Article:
Chicago, the third-most populous city in the USA and one of the most important business centers in the world, was born out of the ashes of the conquest of the west in 1837, and now is an international hub for commerce, industry, and technology.
In 2016, Chicago welcomed more than 54 million visitors from all over the world, which made it one of the top visited cities in the world, with sights and attractions such as the Millennium Park, Navy Pier, the Magnificent Mile, the Willis (Sears) Tower, and the Lincoln Park Zoo, along with its rich culture treasure chest, including visual arts, novels, improvisational comedy, and jazz, blues, soul, hip-hop, gospel and house music.
Still, Chicago has unearthed treasures few visitors know about. But Segway’s guides do, and are happy to share with you 8 things about Chicago you did not know about!
- Chicago's Western Avenue is the world's longest continuous street, at almost 24 miles. A truly spectacular example of an art deco style streetscape, it also encompasses the South Western Avenue Improvement, preserving street overpasses, railroad viaducts, and even lampposts from another era, when construction of this kind carried a unique aesthetic value.
- Chicago is home to the world's largest free outdoor food festival, the Taste of Chicago. Almost 40 years ago, a group of restaurateurs approached the Mayor of Chicago with the idea of a food festival on the Fourth of July. The Taste of Chicago was an immediate success and has since become the king of food festivals. Usually held at Grant Park, it is one of the largest tourist attractions in the USA and, what’s best, it is a free-admission festival!
- The Chicago Public Library was created directly from the ashes of the great Chicago Fire in 1871. In the aftermath of this destructive event, Burgess and Hughes drew up a plan that involved a huge donation of books from England to provide the basis for a free library to the destroyed city. The Chicago Public Library was created directly from the ashes of the great Chicago Fire. Donors included Queen Victoria, Benjamin Disraeli, Alfred Lord Tennyson, and John Stuart Mill.
- Italian immigrants in Chicago invented the deep-dish pizza. Its crust is very deep, creating a very thick pizza layer resembling a pie. Baked in a round, steel pan the pizza dough usually contains cornmeal, semolina, or food coloring, giving the crust a distinctly yellowish tone.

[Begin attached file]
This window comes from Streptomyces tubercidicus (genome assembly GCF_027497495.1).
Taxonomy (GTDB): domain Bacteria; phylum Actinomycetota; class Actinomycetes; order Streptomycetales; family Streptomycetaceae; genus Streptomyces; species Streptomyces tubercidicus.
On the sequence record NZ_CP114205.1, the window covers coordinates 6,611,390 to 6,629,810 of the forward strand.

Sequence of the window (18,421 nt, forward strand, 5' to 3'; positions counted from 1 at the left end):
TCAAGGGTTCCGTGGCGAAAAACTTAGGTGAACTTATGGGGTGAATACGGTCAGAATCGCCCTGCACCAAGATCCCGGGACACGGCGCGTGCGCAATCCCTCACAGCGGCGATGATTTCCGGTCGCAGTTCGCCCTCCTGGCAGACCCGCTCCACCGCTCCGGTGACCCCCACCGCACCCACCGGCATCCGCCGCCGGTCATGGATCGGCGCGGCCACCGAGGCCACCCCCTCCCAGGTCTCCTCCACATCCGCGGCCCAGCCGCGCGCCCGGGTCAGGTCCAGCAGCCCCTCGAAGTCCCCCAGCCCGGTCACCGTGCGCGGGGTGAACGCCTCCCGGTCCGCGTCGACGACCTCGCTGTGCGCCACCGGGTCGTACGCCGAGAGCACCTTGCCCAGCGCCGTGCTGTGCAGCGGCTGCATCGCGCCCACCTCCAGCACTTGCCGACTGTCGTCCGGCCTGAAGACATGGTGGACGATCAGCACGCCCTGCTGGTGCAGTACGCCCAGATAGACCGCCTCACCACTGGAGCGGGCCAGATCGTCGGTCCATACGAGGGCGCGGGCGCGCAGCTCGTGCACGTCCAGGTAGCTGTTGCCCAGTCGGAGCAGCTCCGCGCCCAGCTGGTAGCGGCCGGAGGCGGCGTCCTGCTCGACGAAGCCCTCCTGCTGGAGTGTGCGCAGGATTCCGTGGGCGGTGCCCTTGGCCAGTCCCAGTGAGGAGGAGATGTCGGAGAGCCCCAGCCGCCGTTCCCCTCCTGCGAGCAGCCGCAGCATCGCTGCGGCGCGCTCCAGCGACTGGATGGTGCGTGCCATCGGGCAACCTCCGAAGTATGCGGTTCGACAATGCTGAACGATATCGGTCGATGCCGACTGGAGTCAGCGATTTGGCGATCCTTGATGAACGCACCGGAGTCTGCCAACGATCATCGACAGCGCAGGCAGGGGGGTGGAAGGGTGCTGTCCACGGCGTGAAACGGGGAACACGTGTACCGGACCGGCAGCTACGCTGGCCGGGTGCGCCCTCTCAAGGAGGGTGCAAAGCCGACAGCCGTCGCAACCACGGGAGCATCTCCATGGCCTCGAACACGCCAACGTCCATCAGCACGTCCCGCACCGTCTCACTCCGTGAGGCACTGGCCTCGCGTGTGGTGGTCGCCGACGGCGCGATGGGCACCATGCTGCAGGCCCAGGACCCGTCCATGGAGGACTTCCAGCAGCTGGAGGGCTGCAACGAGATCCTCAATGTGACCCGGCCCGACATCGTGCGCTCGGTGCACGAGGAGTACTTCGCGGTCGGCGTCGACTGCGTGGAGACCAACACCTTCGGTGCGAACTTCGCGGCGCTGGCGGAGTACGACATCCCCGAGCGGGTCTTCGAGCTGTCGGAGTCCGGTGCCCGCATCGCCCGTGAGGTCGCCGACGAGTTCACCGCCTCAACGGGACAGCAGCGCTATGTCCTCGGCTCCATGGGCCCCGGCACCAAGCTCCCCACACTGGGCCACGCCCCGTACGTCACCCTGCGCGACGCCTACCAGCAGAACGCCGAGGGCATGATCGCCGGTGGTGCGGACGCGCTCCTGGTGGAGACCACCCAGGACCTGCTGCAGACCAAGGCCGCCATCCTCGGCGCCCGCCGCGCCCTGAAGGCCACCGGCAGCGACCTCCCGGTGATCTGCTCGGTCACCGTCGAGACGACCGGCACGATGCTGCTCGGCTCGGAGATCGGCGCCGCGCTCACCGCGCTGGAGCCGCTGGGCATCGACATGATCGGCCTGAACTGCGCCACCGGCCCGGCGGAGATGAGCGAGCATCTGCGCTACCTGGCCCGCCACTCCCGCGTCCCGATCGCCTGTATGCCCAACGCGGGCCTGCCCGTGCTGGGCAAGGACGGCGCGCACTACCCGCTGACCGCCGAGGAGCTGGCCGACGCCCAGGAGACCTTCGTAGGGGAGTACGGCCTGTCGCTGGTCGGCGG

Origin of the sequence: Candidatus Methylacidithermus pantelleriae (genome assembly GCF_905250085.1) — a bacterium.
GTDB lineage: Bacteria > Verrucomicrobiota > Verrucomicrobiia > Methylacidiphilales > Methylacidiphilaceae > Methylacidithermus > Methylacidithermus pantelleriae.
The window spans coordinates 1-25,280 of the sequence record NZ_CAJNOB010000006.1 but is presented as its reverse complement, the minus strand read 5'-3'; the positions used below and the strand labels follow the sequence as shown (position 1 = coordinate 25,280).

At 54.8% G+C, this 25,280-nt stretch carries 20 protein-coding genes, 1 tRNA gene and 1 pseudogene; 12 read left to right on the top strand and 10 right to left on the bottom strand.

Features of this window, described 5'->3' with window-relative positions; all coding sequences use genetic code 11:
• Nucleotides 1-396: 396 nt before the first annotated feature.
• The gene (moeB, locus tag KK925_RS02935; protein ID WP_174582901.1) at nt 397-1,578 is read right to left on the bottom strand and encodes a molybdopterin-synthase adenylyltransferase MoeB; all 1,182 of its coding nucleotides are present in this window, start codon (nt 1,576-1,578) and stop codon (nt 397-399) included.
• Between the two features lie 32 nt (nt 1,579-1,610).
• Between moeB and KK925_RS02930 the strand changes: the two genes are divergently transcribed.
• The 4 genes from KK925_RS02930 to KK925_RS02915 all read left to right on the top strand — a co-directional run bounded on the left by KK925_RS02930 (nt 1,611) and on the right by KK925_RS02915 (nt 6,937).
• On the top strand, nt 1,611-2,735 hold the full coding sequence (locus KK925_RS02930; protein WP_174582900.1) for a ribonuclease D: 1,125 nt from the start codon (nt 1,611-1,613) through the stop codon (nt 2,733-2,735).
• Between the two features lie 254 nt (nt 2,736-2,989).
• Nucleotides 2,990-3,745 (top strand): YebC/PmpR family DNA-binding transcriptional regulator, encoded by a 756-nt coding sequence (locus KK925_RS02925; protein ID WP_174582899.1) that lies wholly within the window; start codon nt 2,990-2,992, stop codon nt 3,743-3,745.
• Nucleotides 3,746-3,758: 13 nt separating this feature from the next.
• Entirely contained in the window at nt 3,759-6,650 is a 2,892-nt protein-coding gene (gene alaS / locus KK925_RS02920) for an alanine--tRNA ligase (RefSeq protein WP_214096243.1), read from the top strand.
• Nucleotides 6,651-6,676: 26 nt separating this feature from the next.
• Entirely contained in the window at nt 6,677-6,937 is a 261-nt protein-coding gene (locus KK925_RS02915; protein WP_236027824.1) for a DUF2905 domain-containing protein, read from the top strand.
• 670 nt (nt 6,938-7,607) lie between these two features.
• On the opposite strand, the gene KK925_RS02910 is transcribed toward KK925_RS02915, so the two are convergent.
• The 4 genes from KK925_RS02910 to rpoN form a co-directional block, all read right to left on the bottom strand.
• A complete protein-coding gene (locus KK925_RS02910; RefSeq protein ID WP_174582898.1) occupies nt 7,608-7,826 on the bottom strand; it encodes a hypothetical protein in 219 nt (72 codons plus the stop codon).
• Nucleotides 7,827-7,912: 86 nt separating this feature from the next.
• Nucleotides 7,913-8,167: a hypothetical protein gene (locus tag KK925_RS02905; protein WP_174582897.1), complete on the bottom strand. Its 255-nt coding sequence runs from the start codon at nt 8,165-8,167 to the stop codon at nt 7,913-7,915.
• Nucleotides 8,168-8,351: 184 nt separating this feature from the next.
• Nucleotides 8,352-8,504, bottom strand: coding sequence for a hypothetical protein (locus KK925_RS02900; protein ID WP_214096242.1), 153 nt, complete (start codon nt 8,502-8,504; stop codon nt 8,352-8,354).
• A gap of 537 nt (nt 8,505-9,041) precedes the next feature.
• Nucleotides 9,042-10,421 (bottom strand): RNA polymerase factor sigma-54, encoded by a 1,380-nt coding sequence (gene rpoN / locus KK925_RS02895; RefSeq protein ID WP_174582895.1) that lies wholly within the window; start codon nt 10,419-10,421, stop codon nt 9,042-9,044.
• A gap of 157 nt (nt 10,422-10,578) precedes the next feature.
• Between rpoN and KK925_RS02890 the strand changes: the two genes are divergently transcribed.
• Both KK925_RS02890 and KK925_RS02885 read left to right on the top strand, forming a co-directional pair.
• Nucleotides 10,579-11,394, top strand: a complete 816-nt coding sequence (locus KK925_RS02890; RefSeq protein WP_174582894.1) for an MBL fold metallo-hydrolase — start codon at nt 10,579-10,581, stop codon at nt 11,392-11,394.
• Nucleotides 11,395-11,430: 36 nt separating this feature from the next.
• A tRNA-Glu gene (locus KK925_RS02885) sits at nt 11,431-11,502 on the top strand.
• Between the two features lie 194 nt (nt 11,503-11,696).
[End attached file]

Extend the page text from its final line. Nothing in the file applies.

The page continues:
- You can see four different USA states from the top of the Willis Tower, namely Indiana, Illinois, Michigan, and Wisconsin. Better known as the Sears Tower, it is a 108-story, skyscraper, of almost 450 meters’ height, completed in 1973.
- The four stars on the Chicago flag stand for Fort Dearborn, the Chicago Fire, the World's Columbian Exposition, and the Century of Progress Exposition. Fort Dearborn was destroyed in the Great Chicago Fire of 1871 but has played an important role in Chicago’s troubled history. The World's Columbian Exposition was a world's fair held in 1893 to commemorate the 400th anniversary of Christopher Columbus's arrival in the New World and was an influential social and cultural event with a profound effect on architecture, sanitation, the arts, Chicago's self-image, and American industrial optimism. The Century of Progress International Exposition was a World's Fair held in Chicago, to celebrate the city's centennial.
- In 1895, Chicago hosted the first automobile race ever seen in the United States. The Duryea brothers, who created the first gasoline-powered "horseless-carriage" in 1893 (achieving a top speed of 7.5 mph!) developed a second car with a two-cylinder engine a couple of years later, and drove it in America's first automobile race on Thanksgiving Day, November 27, 1895, along with 2 electric cars and 3 gasoline-powered Benz machines imported from Germany. The race spanned for 54 miles, from downtown Chicago to Evanston and back.
- The first Rotary Club in America was founded in Chicago. Rotary International, an international service organization, aiming at bringing together business and professional leaders for humanitarian purposes, is a non-political organization numbering almost 35,000 member clubs worldwide.